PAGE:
Ain’t no shame in the algorithmically optimized love life. If you and snookums matched on OkCupid, I already like you better than those obnoxious, self-satisfied couples who met “the real way.” (Good luck, IRLers—some number crunchers at the University of Vienna suspect your marriages aren’t as joyous.) The internet excels at matchmaking, widening my circle of potentials and forcing the articulation of specific desires. Then there’s Facebook’s contribution to the game of romance: its new Secret Crush feature. Hold my hair back while I retch. Continuing its conquest of modernity, Facebook now assumes I want to find my soul mate within its janky corridors. The new dating tool, which Zuck is threatening to roll out in the US this year, will let me select up to nine of my friends—a preposterously large number that encourages unhealthy mass crushing—I’d like to bang. If one of them picks me too, bim bam boom, it’s fate. Feh! Do you think I’m some trembling, lovesick dweeb incapable of asking out somebody I’m already friends with? Adam didn’t need social media to make googly eyes at Eve—she was right there, all nakey and available. Let’s also acknowledge the squick factor of giving FB even more intimate data than I already do, not only about who I’m interested in but also about who’s (not) interested in me. They’ll process my triumphs and rejections, then inevitably repackage them for targeted advertising. Will the models in ads I see feature men who look like my crushes? Will I get discounts on wine when none of my nine fantasies reciprocate? Worse still, imagine if I did meet someone on Facebook—Facebook, the uncoolest mall in America, full of parents and junk. I think I’d rather go it alone.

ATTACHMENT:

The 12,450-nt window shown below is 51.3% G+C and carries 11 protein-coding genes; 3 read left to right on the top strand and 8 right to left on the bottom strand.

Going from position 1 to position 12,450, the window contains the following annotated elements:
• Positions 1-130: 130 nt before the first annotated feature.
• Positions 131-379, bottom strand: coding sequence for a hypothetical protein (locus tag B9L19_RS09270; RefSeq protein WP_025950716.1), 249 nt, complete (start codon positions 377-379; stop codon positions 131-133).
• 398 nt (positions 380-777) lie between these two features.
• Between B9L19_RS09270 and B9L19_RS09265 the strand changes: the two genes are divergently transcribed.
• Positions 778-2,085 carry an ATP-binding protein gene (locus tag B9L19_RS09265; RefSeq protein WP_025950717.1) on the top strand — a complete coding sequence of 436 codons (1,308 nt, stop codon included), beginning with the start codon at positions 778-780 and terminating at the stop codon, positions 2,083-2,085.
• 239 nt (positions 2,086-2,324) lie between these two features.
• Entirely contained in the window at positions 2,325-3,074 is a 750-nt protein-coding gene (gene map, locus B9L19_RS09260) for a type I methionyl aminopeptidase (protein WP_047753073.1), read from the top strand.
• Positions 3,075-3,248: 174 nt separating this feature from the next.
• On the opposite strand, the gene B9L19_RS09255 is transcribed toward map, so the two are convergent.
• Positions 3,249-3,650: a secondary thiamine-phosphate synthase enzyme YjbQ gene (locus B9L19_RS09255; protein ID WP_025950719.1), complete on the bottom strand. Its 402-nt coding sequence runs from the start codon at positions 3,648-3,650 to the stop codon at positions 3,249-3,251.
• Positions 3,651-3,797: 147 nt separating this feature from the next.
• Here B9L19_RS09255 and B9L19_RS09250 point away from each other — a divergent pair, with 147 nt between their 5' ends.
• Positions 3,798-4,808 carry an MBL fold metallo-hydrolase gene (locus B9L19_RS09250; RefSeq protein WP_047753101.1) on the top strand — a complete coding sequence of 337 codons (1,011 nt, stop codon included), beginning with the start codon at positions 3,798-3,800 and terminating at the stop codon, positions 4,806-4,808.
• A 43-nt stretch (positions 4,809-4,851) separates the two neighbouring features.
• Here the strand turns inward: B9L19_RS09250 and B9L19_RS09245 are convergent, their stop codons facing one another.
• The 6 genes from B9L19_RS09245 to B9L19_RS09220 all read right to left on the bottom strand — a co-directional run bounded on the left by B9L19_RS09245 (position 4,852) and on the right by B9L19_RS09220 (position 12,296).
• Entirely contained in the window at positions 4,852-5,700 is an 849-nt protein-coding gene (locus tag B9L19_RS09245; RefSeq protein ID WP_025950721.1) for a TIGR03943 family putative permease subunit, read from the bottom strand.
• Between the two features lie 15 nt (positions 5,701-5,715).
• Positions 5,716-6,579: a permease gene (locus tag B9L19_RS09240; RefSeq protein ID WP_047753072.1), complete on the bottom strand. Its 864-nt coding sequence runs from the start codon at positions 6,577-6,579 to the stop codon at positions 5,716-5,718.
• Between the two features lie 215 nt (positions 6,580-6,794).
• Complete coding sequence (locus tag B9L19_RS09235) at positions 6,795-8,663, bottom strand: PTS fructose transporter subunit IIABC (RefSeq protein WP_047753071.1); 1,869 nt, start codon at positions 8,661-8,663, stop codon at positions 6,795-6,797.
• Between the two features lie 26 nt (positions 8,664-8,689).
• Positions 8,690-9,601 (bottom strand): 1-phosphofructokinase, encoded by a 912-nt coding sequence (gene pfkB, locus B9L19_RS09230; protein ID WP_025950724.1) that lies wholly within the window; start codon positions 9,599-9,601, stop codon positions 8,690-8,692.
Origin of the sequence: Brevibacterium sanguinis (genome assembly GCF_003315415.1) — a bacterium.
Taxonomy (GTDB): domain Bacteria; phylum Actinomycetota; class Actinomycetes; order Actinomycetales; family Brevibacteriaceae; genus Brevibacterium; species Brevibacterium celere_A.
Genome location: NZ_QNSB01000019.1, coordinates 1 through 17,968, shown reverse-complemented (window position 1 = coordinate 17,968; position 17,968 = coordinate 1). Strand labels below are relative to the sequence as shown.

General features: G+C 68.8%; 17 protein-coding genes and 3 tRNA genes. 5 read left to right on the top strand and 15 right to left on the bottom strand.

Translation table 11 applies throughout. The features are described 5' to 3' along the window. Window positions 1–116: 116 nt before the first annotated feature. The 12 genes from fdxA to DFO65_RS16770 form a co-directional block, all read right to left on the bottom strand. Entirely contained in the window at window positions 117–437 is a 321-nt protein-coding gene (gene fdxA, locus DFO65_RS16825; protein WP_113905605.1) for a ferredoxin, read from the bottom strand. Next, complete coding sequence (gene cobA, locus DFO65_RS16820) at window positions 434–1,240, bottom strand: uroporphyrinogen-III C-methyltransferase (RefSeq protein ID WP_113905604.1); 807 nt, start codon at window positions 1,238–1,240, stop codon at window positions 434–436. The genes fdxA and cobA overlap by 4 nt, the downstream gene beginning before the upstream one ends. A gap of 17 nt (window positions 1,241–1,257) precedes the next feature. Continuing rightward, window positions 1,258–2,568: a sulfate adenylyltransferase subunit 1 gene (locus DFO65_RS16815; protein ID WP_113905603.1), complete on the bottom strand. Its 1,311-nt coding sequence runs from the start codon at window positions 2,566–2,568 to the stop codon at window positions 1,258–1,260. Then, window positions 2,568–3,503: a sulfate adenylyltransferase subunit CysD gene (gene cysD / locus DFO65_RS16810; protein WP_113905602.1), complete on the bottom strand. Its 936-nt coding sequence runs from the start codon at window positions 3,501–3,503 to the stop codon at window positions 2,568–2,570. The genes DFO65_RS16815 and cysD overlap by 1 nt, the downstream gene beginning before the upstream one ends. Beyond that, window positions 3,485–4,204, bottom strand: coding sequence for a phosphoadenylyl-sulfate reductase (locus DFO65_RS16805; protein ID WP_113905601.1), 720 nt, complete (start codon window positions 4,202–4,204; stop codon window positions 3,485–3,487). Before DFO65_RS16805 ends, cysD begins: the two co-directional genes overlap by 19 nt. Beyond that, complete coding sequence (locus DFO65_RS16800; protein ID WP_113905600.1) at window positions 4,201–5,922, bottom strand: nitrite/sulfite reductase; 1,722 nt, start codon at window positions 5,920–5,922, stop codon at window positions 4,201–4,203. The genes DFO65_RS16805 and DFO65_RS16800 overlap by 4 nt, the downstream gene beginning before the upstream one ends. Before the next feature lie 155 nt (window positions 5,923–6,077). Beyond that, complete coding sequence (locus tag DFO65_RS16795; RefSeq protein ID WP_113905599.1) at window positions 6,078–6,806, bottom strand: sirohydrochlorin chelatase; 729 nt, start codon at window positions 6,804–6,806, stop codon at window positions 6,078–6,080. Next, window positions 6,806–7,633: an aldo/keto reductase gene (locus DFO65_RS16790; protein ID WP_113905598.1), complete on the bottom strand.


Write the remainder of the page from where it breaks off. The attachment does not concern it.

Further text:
This article appears in the September issue. Subscribe now.
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